Many of the birds moving south are likely species like Dark-eyed Junco, Kinglets, other late Sparrows (Harris', Fox, etc.) and waterfowl. Warblers, except for Yellow-rumped are pretty much gone from my area. I did have a good number of Hermit Thrushes last week at my banding station.

   I will post results for tomorrows banding session on Sunday.

Wednesday, October 8, 2014

Storm Holds up Migration

    The weather radar is very active tonight, especially in the eastern half of the U.S.. There is a line of showers moving across Iowa along a frontal boundary that looks like it is stopping southbound migrants to it's north.
    As this line of rain slides to the east it may mean a grounding of migrants behind (north) it. This may be good news for birders in southern Minnesota and Wisconsin. With the reports of heavy movements of birds in the Lake Superior region the last couple of days there may be lots to look at on Thursday morning.

Monday, September 29, 2014

Quiet Weekend

Banding this weekend was quiet and slow. The weather was unseasonably warm with a wind from the south. As much as we enjoyed the weather it really didn't push any birds south in big numbers. I did catch a few migrants and a Black-capped Chickadee I banded earlier in the month. It was fun to compare data from earlier and notice that the chickadee had changed it's molt pattern.

A bird I always like to see is the Ovenbird. We have breeders locally but see migrants through September.
A significant change in the weather is coming later in the week and I expect more leaves to fall and more migrants to show up. We have a banding program next Saturday and it should be busy.

Saturday, September 27, 2014

Fall Migration Update

I had the good fortune to be banding last Sunday with just beautiful weather. Sometimes for banders this isn't the best but for us it worked out just fine. Our biggest worry was the moderate and constant wind. When your nets look like a sail on a boat you tend not to catch as much but all our nets were pretty sheltered.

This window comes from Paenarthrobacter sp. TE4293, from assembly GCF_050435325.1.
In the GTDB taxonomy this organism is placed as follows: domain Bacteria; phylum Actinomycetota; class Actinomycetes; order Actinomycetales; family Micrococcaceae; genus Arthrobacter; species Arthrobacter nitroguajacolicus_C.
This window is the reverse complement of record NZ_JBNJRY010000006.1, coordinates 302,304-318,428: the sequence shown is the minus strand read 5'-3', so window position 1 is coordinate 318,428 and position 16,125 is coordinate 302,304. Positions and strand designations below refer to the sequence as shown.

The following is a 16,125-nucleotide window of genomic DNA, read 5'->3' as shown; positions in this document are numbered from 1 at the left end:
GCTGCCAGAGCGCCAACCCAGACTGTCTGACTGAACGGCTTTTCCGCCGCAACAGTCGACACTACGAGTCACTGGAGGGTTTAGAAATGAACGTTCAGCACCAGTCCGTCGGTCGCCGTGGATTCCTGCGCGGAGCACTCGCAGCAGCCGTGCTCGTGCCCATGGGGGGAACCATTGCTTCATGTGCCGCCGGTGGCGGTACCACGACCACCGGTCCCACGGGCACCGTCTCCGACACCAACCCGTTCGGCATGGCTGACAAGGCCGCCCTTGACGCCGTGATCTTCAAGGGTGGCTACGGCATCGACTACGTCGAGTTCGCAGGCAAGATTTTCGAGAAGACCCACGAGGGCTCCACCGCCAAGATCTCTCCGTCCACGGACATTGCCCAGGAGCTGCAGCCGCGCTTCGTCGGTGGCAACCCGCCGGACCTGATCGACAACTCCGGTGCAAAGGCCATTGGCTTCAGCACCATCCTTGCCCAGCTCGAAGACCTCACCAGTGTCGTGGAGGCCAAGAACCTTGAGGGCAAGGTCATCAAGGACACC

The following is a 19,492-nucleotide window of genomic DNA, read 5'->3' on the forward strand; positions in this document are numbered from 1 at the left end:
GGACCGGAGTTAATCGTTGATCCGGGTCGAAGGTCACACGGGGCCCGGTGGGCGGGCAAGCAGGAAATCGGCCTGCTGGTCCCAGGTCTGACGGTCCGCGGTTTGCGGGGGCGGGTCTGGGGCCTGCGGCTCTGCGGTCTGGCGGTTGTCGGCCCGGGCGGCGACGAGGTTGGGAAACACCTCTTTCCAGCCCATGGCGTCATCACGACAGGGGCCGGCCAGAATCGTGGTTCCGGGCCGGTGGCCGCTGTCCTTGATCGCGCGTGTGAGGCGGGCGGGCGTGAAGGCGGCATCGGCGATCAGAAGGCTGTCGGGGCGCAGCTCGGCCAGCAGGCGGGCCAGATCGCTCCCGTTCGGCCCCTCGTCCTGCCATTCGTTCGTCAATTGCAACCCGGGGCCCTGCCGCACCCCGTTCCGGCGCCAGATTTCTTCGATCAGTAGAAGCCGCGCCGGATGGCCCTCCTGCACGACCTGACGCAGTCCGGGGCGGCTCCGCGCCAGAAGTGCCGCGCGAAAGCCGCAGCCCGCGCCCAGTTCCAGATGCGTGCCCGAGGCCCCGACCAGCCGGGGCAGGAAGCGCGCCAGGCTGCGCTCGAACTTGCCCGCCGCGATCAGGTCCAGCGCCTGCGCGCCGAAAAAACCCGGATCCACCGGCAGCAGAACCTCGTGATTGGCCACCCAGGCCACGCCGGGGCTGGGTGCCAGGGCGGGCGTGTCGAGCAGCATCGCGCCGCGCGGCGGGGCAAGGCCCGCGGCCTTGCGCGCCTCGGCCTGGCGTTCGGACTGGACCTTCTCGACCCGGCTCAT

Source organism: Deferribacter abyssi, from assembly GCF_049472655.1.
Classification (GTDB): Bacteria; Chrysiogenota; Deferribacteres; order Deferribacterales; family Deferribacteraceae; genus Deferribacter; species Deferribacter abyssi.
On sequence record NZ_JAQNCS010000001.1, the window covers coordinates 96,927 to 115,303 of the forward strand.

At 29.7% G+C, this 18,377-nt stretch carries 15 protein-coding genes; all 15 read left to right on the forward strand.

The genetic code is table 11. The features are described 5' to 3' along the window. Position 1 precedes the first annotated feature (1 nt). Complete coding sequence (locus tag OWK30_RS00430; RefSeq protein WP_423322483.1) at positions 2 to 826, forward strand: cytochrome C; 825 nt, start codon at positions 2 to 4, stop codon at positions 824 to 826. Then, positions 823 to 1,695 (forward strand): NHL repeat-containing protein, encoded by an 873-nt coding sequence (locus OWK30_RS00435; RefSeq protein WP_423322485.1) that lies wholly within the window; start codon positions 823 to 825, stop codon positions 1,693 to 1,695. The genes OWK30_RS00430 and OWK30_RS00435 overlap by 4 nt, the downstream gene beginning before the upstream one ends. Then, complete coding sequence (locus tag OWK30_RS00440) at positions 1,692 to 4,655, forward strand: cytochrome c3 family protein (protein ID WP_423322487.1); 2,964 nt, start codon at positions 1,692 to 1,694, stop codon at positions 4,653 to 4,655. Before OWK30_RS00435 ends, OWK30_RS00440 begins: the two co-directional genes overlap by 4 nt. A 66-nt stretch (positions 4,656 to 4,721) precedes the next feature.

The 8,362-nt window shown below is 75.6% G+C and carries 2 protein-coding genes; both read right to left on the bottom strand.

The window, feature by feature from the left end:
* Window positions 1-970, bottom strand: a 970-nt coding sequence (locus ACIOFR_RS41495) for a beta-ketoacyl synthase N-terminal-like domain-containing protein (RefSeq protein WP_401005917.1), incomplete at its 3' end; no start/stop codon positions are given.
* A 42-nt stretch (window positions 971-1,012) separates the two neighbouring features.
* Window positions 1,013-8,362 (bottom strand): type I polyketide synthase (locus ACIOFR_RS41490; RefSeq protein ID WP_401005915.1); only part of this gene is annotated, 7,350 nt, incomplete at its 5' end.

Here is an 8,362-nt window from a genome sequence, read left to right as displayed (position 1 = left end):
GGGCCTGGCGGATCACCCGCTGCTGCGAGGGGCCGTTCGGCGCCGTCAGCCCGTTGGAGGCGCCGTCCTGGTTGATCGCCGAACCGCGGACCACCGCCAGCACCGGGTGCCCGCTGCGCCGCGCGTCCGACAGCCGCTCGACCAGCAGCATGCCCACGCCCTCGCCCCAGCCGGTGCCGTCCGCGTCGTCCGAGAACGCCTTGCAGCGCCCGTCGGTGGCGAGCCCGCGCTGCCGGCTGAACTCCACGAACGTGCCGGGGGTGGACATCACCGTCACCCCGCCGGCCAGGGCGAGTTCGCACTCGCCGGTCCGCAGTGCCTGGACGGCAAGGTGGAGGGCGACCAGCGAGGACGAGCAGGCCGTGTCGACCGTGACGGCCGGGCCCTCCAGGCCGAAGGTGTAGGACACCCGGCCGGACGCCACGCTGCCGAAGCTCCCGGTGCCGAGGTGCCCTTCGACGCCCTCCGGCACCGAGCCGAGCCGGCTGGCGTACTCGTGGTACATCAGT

We had several migrants for the day, all pretty typical of mid to late fall. The Gray-cheeked Thrush above was one of the last captures. It's always nice to get to check out field marks close up. The face on this bird is the giveaway.
This Philadelphia Vireo is one that we see on an irregular basis and almost always in the fall. Nice and brightly colored this bird was probably the "best" bird of the day.
When the Orange-crowned Warblers show up you know the warbler migration is coming to an end. Yellow-rumps and Orange-crowns wind down September and segue into the sparrow migration of October. We did have the first White-throated Sparrows last weekend and they were all juveniles. Adults will show up in about a week or two.
The common bird for this banding site is the Gray Catbird and they are still present. What I like to show visitors is the eye color of the young birds. A brownish eye with a gray edge is a young bird. Along with eye color, the roof of the mouth of young birds is pink to gray.
 As adults (above) their eyes will be a plum red that is so dark you can't really even see the pupil. The mouth lining will be black.

These are the kinds of characteristic changes that we just wouldn't know about without having these birds in the hand and being able to study individuals over long periods of time. And the best thing about bird banding is that there are still a ton of questions out there about birds that we haven't answered yet!


Saturday, September 6, 2014